Took all morning getting our application for boat yacht insurance. Ours actually lapsed on the 18th and we decided not to go with Trident again. We also decided not to go with Edward William who were the cheapest as we didn’t like the stories we had heard about them so went with Pantaenius which was the most expensive but also we feel the most trustworthy. Called the water taxi and we don’t know what happened but it took 2 hours to come!! We did more browsing/shopping and met Braveheart for dinner – Indian – very nice. It has been rainy and overcast all day. Labuan is very friendly and has a nice feel about it. Labuan is where the Japanese surrendered to the 9th Australian Division on 9 September 1945. It is also the place where 3,908 allied WW II soldiers including those who perished during the Death March from Sandakan are interred. So we will look forward to coming back to explore it in more depth.

Take care all. Missing my little Rosie

Dell and Peter

Tuesday, July 19, 2011

WEEK 13: Kuching - Miri Marina, Sarawak, Borneo

Saturday 9 July - Kuching
We got to the Rain Forest Music Festival in time for the first workshop and the crew went to the accordion and squeeze box one. I know that sounds a bit daggy but it was fantastic. Imagine seven totally different kinds of squeezeboxes jamming together! Anyway it was great. The others went to the bagpipes one and didn’t enjoy it as much. We caught the fretted instruments one and the voice combined. We had bought chairs to sit on and bagsed a spot on the hill. A group called Shin from Georgia were on first and to us they were the absolute highlight of the festival. Pacific Curls (NZ) were really good, Latvia ok, Paddy Keenan (Ireland) disappointing, Warsaw Village band – just plain angry!! Dominican Republic and USA bought up the end. We stayed for the start of USA and then went home. Its a very long day when you get there early for the workshops as well. The buses were extremely well organised – no waiting at all and the whole thing was well organised – food stalls, beer, wine etc. It was packed but the crowd were orderly. If they got drunk they just went to sleep!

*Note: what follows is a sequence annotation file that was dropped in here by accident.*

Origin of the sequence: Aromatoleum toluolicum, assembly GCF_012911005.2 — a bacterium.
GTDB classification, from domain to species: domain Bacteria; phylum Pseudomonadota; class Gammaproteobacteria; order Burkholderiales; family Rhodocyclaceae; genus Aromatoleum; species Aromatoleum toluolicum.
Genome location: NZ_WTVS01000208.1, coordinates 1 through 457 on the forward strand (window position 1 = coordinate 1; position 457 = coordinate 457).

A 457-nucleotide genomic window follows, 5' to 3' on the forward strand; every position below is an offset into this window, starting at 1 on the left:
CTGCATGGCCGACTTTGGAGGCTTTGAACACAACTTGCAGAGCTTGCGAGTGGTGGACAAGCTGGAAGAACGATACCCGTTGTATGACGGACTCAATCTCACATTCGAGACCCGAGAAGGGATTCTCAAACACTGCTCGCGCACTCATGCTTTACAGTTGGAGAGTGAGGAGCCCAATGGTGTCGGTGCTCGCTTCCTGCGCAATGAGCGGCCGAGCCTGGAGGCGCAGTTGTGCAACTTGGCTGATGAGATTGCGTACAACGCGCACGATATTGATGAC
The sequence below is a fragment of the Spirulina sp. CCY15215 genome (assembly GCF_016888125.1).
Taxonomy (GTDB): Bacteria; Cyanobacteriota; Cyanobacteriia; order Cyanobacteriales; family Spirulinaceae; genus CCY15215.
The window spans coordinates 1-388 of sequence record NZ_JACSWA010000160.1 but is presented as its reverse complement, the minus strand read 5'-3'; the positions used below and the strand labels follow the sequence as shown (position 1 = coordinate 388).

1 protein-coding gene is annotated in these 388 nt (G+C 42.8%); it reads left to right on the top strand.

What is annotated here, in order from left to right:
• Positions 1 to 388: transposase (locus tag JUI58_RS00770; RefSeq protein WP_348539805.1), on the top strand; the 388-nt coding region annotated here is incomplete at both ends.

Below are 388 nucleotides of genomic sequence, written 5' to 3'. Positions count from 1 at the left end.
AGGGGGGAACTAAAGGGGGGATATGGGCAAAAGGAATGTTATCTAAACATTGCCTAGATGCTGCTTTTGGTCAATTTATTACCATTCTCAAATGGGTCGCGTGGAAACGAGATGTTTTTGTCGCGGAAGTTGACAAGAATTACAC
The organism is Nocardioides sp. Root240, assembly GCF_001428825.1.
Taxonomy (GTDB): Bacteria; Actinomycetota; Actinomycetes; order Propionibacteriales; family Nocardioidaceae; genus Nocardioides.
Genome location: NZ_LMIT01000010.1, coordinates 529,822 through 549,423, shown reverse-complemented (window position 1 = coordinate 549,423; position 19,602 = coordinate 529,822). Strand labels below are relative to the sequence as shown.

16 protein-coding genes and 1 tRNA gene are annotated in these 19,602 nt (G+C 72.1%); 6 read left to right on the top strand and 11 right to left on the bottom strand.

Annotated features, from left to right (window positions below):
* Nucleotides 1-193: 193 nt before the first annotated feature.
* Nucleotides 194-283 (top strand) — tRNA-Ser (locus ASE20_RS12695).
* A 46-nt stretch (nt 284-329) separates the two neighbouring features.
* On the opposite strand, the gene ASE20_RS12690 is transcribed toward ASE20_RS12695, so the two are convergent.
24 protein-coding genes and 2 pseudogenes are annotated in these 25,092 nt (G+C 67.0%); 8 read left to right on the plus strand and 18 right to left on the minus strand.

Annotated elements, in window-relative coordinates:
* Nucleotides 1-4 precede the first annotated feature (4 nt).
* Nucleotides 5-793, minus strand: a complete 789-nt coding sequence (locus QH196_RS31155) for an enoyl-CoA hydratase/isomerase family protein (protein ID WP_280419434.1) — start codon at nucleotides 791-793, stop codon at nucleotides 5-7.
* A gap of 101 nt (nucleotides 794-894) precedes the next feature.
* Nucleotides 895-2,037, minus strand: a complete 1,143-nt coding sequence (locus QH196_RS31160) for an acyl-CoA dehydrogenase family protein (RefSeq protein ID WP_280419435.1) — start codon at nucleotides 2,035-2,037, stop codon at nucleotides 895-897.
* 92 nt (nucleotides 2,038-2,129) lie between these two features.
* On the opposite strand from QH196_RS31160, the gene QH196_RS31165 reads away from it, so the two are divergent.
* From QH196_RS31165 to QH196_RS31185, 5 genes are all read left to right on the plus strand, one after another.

Sunday 10 July – Kuching
Festivalled out, we gave the last day a miss and went to the Sarawak Museum which was excellent and did some shopping then took a local boat across the river and went to see the fort. There was a bag of skulls hanging in a room in the fort – not sure whose but it used to be a jail. We gave our Rainforest tickets to a bloke there so we hope he went and enjoyed it. Would like to have gone but were feeling tired and the one hour to get there and back again a bit wearing. Had a nice meal with Cilantro and an early night.

Monday 11 July – Kuching to Miri
Retrieved our laundry, had another yummy $2 breakfast (for 2), met Cilantro and took a taxi to the airport. Arrived back in Miri and Simon met us with his car and we were back at the marina around 2ish. A few cruisers walked to the restaurant. Had a good meal with good company.

Tuesday 12 July – Miri Marina
The skipper went to town to get our internet sorted – have gone over to DiGi which seems to work better than Hotlink. Just a boat day and ate on board.

Wednesday 13 July – Miri Marina
Happy fourth birthday Jessie – miss you
Walked to town – an interesting street had shops with foot and hand pedal sewing machines, cottons, buttons and everything you could think of to sew (except dress patterns – seems they don’t use them). We walked for ages exploring the place and went to the market where we bought lots of fruit and veges – they had small pineapples two for 33 cents!!! Bought some interesting bananas – they are a blackish green colour when green and turn red when ripe and have thick skins so keep well. Really nice.

Thursday 14 July